# $f_n\to f,$ uniformly on $S$ if and only if $f$ is continuous on $S$ and $\left| f_{k+n}(x)-f(x) \right|<\epsilon$

Let $\{f_n\}$ be a sequence of continuous functions, defined on a compact set $S$ and assume that $\{f_n\}$ converges pointwise on $S$ to a limit function $f.$ Prove that $f_n\to f,$ uniformly on $S$, if and only if, the following two conditions hold:

1. The limit function is continuous on $S;$

2. For every $\epsilon>0,$ $\exists\,m>0$ and $\delta>0,$ such that $n>m$ and $\left| f_k(x)-f(x) \right|<\delta$ implies $\left| f_{k+n}(x)-f(x) \right|<\epsilon,\;\forall\,x\in S$ and $\forall\,k\in \Bbb{N}.$

MY WORK SO FAR

Let $\epsilon>0.$ Assume that $f_n\to f,$ uniformly on $S$. Then, $\exists\,N=N(\epsilon)$ such that $,\forall\,n\geq N,\forall\,x\in S$ \begin{align} \left| f_{n}(x)-f(x) \right|<\frac{\epsilon}{3}\end{align} In particular, for $n=N,$ \begin{align} \left| f_{N}(x)-f(x) \right|<\frac{\epsilon}{3},\quad\forall\,x\in S\end{align} And for $x=x_0,$ \begin{align} \left| f_{N}(x_0)-f(x_0) \right|<\frac{\epsilon}{3}\end{align} Since $\{f_n\}$ is continuous at $x_0,$ then there exists $\delta>0,$ such that $\forall x\in S$ with $|x-x_0|<\delta$, we have \begin{align} \left| f_{n}(x)-f_{n}(x_0) \right|<\frac{\epsilon}{3},\forall\,n\in \Bbb{N}\end{align} In particular, for $n=N,$ \begin{align} \left| f_{N}(x)-f_{N}(x_0) \right|<\frac{\epsilon}{3},\text{whenever}\;\;|x-x_0|<\delta\end{align} Hence, for $|x-x_0|<\delta,$ \begin{align} \left| f(x)-f(x_0) \right|&=\left| f(x)-f_{N}(x)+f_{N}(x)-f_{N}(x_0)+f_{N}(x_0) -f(x_0)\right|\\&\leq\left| f(x)-f_{N}(x)\right|+\left|f_{N}(x)-f_{N}(x_0)\right|+\left|f_{N}(x_0) -f(x_0)\right|\\&<\left| f(x)-f_{N}(x)\right|+\left|f_{N}(x)-f_{N}(x_0)\right|+\left|f_{N}(x_0) -f(x_0)\right|\\&<\frac{\epsilon}{3}+\frac{\epsilon}{3}+\frac{\epsilon}{3}=\epsilon\end{align} And we're done!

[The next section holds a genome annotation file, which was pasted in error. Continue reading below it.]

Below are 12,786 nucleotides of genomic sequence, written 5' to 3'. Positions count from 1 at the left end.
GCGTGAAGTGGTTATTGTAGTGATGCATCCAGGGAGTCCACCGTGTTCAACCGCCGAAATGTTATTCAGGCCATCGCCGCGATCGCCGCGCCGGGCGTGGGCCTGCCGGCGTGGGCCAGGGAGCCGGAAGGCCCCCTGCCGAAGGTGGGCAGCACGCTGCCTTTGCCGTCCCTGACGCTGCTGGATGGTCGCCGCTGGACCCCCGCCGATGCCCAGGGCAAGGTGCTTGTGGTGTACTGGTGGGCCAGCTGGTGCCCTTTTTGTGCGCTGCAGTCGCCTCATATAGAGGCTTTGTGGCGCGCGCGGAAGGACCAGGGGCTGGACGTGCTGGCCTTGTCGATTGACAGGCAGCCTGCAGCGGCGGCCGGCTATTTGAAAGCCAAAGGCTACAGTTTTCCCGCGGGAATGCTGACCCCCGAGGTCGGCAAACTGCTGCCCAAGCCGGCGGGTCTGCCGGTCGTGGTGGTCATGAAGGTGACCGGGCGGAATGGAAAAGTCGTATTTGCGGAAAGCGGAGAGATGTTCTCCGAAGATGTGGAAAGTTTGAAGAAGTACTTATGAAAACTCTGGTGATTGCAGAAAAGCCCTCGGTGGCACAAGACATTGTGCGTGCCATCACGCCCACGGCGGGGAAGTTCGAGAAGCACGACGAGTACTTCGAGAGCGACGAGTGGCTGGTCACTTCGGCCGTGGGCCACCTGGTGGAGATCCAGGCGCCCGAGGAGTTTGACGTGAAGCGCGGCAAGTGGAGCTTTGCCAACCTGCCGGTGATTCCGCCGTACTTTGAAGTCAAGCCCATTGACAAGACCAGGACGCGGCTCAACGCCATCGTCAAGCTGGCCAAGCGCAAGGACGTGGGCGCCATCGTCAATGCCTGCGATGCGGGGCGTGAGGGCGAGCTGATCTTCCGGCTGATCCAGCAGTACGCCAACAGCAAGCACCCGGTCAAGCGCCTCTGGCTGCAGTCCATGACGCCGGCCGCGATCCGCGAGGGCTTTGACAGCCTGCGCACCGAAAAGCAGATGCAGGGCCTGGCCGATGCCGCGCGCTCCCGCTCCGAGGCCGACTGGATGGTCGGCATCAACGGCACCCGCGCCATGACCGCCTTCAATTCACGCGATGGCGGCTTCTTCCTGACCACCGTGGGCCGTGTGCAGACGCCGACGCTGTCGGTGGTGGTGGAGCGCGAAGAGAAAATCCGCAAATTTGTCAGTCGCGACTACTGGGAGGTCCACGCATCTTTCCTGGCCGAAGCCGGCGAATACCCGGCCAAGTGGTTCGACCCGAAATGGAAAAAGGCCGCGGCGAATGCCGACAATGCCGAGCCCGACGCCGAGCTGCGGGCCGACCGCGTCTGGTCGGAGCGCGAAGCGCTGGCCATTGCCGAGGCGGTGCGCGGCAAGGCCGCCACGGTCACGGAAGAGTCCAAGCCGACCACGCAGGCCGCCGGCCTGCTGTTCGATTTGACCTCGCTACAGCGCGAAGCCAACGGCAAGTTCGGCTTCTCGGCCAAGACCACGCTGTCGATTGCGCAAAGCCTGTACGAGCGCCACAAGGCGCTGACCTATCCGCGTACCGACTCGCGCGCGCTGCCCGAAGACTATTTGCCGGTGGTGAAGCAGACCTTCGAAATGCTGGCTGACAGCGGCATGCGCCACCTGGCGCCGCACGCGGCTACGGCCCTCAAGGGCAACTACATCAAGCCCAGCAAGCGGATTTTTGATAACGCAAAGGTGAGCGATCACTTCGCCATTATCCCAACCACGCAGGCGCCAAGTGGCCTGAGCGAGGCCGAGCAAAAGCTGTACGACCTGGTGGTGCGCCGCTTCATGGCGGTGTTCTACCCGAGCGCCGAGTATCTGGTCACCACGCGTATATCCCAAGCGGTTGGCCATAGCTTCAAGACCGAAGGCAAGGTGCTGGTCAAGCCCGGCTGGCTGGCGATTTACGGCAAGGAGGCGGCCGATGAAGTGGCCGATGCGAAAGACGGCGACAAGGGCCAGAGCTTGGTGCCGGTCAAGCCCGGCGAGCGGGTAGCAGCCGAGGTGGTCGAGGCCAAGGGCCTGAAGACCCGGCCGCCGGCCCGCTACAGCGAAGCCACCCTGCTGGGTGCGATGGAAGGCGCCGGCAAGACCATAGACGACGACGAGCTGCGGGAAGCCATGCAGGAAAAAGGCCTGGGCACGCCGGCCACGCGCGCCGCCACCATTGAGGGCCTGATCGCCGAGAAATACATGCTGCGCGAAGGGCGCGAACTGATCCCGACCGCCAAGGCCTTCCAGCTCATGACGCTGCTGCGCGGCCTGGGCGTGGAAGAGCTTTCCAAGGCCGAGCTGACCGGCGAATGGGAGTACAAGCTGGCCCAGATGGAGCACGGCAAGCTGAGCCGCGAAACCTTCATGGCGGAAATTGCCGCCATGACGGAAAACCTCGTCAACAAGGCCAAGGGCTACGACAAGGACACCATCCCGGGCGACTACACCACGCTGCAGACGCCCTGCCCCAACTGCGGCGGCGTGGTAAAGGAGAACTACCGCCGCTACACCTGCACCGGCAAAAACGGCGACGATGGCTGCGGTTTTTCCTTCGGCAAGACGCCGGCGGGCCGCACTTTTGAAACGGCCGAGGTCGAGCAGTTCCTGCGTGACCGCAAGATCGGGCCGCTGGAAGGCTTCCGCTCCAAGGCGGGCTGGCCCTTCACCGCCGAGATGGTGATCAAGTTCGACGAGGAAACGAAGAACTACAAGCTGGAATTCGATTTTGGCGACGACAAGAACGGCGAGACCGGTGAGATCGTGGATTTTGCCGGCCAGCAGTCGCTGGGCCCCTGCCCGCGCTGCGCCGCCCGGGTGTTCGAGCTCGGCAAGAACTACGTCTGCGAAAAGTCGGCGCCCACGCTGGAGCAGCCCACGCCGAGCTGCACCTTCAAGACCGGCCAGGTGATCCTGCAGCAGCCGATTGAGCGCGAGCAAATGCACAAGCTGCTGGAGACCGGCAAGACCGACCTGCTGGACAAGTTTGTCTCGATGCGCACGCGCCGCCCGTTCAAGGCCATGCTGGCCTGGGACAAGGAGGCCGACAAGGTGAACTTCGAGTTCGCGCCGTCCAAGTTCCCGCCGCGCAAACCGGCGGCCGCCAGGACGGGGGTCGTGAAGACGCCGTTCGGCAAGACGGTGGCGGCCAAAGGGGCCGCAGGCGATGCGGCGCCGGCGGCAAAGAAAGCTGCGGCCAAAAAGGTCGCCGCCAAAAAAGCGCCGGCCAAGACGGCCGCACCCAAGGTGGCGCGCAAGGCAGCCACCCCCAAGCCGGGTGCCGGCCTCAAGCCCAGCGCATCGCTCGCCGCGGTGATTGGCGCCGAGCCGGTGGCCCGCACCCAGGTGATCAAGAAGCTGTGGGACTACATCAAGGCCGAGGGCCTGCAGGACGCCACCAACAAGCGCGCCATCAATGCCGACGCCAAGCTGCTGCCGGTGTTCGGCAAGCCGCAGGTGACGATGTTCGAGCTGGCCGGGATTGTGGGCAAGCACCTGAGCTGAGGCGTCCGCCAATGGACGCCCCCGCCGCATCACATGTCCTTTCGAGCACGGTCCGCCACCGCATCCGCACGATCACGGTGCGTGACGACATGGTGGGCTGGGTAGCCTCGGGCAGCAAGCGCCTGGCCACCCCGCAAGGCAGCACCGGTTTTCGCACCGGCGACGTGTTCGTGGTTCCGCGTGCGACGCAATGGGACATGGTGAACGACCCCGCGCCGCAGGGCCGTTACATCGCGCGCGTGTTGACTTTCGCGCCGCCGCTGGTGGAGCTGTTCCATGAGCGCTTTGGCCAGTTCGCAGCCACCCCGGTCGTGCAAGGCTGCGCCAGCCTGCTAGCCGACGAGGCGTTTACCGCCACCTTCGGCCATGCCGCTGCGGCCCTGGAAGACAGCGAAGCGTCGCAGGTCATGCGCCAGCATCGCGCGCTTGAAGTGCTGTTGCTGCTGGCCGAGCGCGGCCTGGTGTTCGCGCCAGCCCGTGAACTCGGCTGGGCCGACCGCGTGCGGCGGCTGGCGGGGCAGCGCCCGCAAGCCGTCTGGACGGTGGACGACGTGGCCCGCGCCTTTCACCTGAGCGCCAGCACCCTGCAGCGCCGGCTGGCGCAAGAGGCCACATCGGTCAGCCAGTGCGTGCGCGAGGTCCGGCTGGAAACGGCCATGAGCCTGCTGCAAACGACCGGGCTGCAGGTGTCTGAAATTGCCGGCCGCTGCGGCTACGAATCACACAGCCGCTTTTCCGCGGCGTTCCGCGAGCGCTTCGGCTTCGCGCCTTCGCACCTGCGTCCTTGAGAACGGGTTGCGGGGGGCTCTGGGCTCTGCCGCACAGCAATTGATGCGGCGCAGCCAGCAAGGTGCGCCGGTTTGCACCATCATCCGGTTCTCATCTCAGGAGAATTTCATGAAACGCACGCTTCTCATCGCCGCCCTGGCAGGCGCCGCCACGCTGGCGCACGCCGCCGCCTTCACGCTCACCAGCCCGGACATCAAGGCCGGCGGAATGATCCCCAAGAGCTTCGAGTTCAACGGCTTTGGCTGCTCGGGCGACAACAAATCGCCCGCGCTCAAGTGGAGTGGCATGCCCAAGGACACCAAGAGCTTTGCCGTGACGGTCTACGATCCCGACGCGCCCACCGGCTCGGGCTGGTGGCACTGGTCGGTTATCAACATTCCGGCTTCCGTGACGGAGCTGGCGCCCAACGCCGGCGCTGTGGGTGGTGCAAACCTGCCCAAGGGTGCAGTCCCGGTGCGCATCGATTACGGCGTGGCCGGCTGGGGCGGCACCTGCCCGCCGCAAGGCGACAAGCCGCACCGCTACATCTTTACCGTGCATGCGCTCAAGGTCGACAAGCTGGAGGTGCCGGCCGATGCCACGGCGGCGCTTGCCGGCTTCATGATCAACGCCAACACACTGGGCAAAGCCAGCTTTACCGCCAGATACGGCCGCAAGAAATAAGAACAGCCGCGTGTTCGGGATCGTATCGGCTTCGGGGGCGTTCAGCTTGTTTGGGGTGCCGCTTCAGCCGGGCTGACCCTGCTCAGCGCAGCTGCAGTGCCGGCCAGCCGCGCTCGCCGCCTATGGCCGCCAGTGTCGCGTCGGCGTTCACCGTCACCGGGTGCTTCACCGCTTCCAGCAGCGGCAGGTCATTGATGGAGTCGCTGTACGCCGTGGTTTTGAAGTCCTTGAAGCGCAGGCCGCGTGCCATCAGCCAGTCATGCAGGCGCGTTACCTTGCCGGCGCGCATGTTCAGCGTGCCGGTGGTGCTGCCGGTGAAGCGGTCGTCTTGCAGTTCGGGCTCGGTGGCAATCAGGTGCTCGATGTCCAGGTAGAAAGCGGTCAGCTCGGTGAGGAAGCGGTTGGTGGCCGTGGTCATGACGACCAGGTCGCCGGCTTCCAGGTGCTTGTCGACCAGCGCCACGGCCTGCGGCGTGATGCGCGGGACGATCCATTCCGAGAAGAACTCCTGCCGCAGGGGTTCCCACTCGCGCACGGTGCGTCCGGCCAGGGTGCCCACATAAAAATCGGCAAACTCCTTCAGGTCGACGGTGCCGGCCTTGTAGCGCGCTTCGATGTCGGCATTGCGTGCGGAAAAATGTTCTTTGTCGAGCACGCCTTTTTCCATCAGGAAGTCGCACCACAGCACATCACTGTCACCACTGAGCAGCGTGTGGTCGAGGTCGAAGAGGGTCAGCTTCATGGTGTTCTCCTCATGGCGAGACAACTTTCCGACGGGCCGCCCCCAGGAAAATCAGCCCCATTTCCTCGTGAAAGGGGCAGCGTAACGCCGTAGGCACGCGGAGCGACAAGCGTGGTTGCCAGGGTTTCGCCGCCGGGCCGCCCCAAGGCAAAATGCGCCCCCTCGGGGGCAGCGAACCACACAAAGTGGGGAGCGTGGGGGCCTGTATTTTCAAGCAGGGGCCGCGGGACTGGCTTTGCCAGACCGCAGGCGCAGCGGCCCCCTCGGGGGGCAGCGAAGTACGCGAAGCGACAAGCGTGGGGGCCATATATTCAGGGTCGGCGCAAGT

Please, any hint or help in proving 2? Thanks for your time and efforts!

• I am a bit confused about 2. As you note, there exists $N \in \mathbb N$ such that $|f_n(x)-f(x)|<\varepsilon$ for every $x \in S$ whenever $n \geq N$. Just take $m=N$. Then $n>m$ implies $k+n>m$ for every $k \in \mathbb N$... – Matt A Pelto Sep 19 '18 at 2:35